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Apple In Show Of Protest Refuses FBI Request To Break Into Suspect’s iPhone

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As you may have heard, there’s a legal battle brewing between Apple and the United States government and this could potentially be a battle between Apple and major countries where it has a presence. So what’s this all about?

There was a terrorist attack last year in San Bernardino, California. The suspects have been killed but the Federal Bureau of Investigation (FBI) has now seen the need to access an iPhone belonging to one of the deceased attackers. This now led the FBI to seek a warrant asking Apple to unlock the phone in order to make it accessible to investigators. In a Wall Street Journal interview last year, Apple CEO Tim Cook said Apple does not have a backdoor into its own newer iPhones. So what this court order simply means is that Apple now has to create a backdoor into this singular device for the FBI. This of course has been met with some resistance by Apple which is filing a counter motion to the order. In a statement on the Apple website, Mr. Cook says this would set a dangerous precedence and could ultimately lead to a serious vulnerability of its products. Because frankly speaking, how long will it take a hacker to exploit this for other purposes. This would essentially be that Apple would have to create a reverse operating system to what it currently has running. But the White House argues that this would be created for just this device and not all devices. But here’s what Tim Cook had to say about that ;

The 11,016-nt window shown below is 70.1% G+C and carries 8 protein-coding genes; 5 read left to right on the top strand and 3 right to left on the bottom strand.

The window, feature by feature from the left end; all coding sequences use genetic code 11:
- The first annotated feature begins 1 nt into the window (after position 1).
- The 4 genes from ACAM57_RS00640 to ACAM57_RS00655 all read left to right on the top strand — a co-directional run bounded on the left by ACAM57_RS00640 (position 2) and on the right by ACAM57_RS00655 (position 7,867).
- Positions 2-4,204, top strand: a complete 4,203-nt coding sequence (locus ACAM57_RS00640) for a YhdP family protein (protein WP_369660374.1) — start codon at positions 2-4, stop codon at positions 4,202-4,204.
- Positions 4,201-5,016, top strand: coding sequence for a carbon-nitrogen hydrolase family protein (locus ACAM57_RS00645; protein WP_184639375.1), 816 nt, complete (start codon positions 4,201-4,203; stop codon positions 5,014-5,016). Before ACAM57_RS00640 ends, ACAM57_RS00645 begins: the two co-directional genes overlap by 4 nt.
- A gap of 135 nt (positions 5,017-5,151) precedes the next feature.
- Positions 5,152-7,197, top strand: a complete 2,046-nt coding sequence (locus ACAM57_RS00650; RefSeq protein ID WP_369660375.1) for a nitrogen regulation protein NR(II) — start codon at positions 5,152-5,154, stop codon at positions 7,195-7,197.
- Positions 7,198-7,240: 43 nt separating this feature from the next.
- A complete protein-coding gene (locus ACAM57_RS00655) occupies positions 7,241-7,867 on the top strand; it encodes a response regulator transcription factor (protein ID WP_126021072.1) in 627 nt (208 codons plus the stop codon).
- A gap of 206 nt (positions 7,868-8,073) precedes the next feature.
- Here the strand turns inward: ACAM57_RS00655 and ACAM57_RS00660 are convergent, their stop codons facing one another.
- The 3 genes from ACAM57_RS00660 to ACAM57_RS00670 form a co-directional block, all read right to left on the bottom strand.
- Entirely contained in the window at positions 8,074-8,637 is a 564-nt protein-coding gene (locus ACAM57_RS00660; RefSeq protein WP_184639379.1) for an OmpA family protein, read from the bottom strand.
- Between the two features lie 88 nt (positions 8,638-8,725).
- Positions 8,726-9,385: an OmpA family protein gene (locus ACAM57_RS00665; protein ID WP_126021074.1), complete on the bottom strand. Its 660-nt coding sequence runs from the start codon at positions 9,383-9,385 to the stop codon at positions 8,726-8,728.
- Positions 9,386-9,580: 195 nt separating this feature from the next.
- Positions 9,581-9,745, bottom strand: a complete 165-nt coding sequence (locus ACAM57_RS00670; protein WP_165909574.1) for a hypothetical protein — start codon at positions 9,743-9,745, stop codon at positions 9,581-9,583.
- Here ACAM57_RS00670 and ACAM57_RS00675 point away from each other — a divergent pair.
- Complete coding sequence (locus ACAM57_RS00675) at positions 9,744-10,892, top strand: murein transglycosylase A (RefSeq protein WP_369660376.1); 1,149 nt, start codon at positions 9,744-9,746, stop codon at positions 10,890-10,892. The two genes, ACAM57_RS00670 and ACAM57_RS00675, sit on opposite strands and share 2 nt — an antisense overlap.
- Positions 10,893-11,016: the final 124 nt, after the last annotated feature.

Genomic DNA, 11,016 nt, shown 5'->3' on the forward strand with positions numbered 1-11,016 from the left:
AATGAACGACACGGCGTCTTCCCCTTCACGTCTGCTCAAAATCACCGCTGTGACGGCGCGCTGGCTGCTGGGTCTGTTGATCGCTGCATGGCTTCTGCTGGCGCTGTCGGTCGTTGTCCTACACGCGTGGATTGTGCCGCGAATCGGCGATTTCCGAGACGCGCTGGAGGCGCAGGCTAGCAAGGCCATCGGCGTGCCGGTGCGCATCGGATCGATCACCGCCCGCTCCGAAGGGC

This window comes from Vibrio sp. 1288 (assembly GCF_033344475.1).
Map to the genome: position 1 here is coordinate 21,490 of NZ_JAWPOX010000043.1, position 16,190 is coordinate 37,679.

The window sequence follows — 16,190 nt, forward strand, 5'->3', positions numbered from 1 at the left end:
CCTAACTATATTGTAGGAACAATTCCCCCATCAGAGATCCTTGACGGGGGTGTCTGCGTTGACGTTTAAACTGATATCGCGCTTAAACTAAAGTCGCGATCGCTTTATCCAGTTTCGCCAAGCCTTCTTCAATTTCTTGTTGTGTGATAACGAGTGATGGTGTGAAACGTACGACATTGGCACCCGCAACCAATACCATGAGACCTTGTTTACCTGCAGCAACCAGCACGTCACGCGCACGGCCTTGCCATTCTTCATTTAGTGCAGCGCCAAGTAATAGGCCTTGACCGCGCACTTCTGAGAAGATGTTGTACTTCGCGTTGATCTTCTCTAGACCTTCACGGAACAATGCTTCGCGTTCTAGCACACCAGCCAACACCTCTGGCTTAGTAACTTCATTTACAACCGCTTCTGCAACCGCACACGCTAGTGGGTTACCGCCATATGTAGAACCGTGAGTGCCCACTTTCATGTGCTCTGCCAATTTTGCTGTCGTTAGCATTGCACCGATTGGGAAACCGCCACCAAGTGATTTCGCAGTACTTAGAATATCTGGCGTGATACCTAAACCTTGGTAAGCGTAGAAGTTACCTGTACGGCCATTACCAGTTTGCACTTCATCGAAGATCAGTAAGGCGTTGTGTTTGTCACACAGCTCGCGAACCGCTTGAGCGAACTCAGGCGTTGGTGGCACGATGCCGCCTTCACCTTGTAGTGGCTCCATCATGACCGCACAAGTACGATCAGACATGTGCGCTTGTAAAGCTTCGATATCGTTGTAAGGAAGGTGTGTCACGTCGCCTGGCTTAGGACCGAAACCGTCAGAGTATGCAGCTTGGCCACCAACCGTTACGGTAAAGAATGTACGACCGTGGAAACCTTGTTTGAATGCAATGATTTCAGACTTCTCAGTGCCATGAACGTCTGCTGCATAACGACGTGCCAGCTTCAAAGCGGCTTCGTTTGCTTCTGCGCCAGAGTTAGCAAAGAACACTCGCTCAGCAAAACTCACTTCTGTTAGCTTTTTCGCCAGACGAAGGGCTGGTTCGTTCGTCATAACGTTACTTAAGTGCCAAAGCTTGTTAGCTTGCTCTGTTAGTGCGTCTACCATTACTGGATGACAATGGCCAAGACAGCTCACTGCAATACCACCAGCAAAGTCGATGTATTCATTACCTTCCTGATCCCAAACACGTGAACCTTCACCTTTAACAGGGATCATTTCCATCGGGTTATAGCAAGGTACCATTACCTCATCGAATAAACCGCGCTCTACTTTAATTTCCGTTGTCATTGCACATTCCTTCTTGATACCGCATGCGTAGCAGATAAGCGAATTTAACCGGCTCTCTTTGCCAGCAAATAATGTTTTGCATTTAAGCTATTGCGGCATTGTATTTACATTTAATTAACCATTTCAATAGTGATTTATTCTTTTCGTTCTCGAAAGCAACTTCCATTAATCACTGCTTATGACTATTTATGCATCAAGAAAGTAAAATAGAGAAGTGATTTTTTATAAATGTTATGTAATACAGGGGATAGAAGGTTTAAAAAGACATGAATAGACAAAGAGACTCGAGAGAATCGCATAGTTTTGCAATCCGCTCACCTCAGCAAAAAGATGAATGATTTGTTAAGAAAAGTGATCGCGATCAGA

“Specifically, the FBI wants us to make a new version of the iPhone operating system, circumventing several important security features, and install it on an iPhone recovered during the investigation. In the wrong hands, this software — which does not exist today — would have the potential to unlock any iPhone in someone’s physical possession.

The FBI may use different words to describe this tool, but make no mistake: Building a version of iOS that bypasses security in this way would undeniably create a backdoor. And while the government may argue that its use would be limited to this case, there is no way to guarantee such control.”

The issue has even now found its way into the presidential campaigns with nearly all candidates supporting the decision of the FBI.

As of this morning, the number of tech firms and guys who have come out in support of Apple continues to grow with Facebook and Twitter also adding their voices in support.

Edward Snowden; the American National Security Agency (NSA) contractor who leaked classified government secrets and now stays in Russia even urged Google to add a voice to the calls against the FBI by tech firms. But analysts believe it would be easier for government agencies to break into Google’s Android phones especially in light of recent discovery of vulnerabilities.

So again we have yet before us a struggle between consumer privacy and national security and regardless of what side of the debate you’re on, this would likely be an issue for many years to come.

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